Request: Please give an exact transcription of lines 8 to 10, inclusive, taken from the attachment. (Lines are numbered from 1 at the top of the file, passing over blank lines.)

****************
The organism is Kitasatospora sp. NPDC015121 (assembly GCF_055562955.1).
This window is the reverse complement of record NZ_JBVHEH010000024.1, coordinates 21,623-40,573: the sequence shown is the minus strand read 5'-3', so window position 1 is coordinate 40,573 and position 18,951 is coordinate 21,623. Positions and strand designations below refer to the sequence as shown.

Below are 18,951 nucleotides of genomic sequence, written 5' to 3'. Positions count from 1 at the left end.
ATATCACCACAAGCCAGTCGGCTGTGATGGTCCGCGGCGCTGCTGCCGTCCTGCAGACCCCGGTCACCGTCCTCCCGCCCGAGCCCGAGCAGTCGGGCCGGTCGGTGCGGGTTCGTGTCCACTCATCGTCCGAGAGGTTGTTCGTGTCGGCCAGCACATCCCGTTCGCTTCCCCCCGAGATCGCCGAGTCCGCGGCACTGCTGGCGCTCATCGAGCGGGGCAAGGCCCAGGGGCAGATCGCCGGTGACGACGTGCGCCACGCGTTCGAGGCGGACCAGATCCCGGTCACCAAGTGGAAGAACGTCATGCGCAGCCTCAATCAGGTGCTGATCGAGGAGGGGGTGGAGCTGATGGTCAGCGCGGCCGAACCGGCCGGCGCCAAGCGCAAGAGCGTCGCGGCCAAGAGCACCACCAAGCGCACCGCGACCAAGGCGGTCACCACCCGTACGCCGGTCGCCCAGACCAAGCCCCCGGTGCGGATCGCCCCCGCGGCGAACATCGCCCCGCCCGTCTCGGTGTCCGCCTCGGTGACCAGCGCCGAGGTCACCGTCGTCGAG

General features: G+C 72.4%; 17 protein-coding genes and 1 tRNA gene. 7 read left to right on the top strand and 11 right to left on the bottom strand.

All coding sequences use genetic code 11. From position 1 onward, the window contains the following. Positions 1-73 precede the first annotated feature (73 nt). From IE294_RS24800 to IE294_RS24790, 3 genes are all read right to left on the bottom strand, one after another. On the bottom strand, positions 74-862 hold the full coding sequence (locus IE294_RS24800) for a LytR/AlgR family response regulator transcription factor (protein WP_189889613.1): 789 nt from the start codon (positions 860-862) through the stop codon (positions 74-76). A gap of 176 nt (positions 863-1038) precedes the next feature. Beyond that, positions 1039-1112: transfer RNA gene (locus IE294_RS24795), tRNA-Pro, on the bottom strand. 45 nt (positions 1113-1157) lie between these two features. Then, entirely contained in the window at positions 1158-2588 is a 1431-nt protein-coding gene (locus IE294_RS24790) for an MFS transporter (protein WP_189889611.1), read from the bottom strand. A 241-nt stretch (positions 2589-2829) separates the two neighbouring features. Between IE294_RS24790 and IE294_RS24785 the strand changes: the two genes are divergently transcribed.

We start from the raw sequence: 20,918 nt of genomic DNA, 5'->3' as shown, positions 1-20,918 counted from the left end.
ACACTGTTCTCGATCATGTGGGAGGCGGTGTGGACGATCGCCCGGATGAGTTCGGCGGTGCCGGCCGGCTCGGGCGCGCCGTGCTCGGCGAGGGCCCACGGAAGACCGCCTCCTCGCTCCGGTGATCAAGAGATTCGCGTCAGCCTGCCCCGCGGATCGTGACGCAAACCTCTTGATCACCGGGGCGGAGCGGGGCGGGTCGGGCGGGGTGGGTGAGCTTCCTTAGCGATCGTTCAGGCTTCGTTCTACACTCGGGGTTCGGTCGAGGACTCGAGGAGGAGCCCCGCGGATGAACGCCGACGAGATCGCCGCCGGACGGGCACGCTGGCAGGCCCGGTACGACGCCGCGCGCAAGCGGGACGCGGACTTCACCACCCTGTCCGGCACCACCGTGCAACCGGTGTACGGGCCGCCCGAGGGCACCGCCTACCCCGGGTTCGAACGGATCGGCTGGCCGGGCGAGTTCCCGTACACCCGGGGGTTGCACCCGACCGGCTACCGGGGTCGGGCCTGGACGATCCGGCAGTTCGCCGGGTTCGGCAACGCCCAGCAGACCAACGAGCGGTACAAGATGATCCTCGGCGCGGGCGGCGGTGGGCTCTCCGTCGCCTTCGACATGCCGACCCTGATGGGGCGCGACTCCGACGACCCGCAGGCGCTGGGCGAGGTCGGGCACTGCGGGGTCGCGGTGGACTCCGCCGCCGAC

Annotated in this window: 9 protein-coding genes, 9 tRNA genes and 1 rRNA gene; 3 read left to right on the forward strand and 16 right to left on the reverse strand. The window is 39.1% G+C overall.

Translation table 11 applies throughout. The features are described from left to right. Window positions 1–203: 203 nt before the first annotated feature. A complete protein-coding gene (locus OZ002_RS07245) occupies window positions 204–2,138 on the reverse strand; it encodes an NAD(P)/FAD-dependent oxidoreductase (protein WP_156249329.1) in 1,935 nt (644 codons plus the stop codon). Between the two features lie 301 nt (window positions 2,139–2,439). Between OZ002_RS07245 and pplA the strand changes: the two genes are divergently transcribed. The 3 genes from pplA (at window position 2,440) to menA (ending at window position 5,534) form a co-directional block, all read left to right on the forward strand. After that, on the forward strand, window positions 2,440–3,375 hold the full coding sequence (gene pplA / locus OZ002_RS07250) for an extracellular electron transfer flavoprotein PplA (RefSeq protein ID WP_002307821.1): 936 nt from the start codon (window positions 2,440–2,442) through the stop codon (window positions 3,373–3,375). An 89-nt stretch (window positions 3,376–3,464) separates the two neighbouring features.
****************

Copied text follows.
ACACTGTTCTCGATCATGTGGGAGGCGGTGTGGACGATCGCCCGGATGAGTTCGGCGGTGCCGGCCGGCTCGGGCGCGCCGTGCTCGGCGAGGGCCCACGGAAGACCGCCTCCTCGCTCCGGTGATCAAGAGATTCGCGTCAGCCTGCCCCGCGGATCGTGACGCAAACCTCTTGATCACCGGGGCGGAGCGGGGCGGGTCGGGCGGGGTGGGTGAGCTTCCTTAGCGATCGTTCAGGCTTCGTTCTACACTCGGGGTTCGGTCGAGGACTCGAGGAGGAGCCCCGCGGATGAACGCCGACGAGATCGCCGCCGGACGGGCACGCTGGCAGGCCCGGTACGACGCCGCGCGCAAGCGGGACGCGGACTTCACCACCCTGTCCGGCACCACCGTGCAACCGGTGTACGGGCCGCCCGAGGGCACCGCCTACCCCGGGTTCGAACGGATCGGCTGGCCGGGCGAGTTCCCGTACACCCGGGGGTTGCACCCGACCGGCTACCGGGGTCGGGCCTGGACGATCCGGCAGTTCGCCGGGTTCGGCAACGCCCAGCAGACCAACGAGCGGTACAAGATGATCCTCGGCGCGGGCGGCGGTGGGCTCTCCGTCGCCTTCGACATGCCGACCCTGATGGGGCGCGACTCCGACGACCCGCAGGCGCTGGGCGAGGTCGGGCACTGCGGGGTCGCGGTGGACTCCGCCGCCGAC

Annotated in this window: 9 protein-coding genes, 9 tRNA genes and 1 rRNA gene; 3 read left to right on the forward strand and 16 right to left on the reverse strand. The window is 39.1% G+C overall.

Translation table 11 applies throughout. The features are described from left to right. Window positions 1–203: 203 nt before the first annotated feature. A complete protein-coding gene (locus OZ002_RS07245) occupies window positions 204–2,138 on the reverse strand; it encodes an NAD(P)/FAD-dependent oxidoreductase (protein WP_156249329.1) in 1,935 nt (644 codons plus the stop codon). Between the two features lie 301 nt (window positions 2,139–2,439). Between OZ002_RS07245 and pplA the strand changes: the two genes are divergently transcribed. The 3 genes from pplA (at window position 2,440) to menA (ending at window position 5,534) form a co-directional block, all read left to right on the forward strand. After that, on the forward strand, window positions 2,440–3,375 hold the full coding sequence (gene pplA / locus OZ002_RS07250) for an extracellular electron transfer flavoprotein PplA (RefSeq protein ID WP_002307821.1): 936 nt from the start codon (window positions 2,440–2,442) through the stop codon (window positions 3,373–3,375). An 89-nt stretch (window positions 3,376–3,464) separates the two neighbouring features.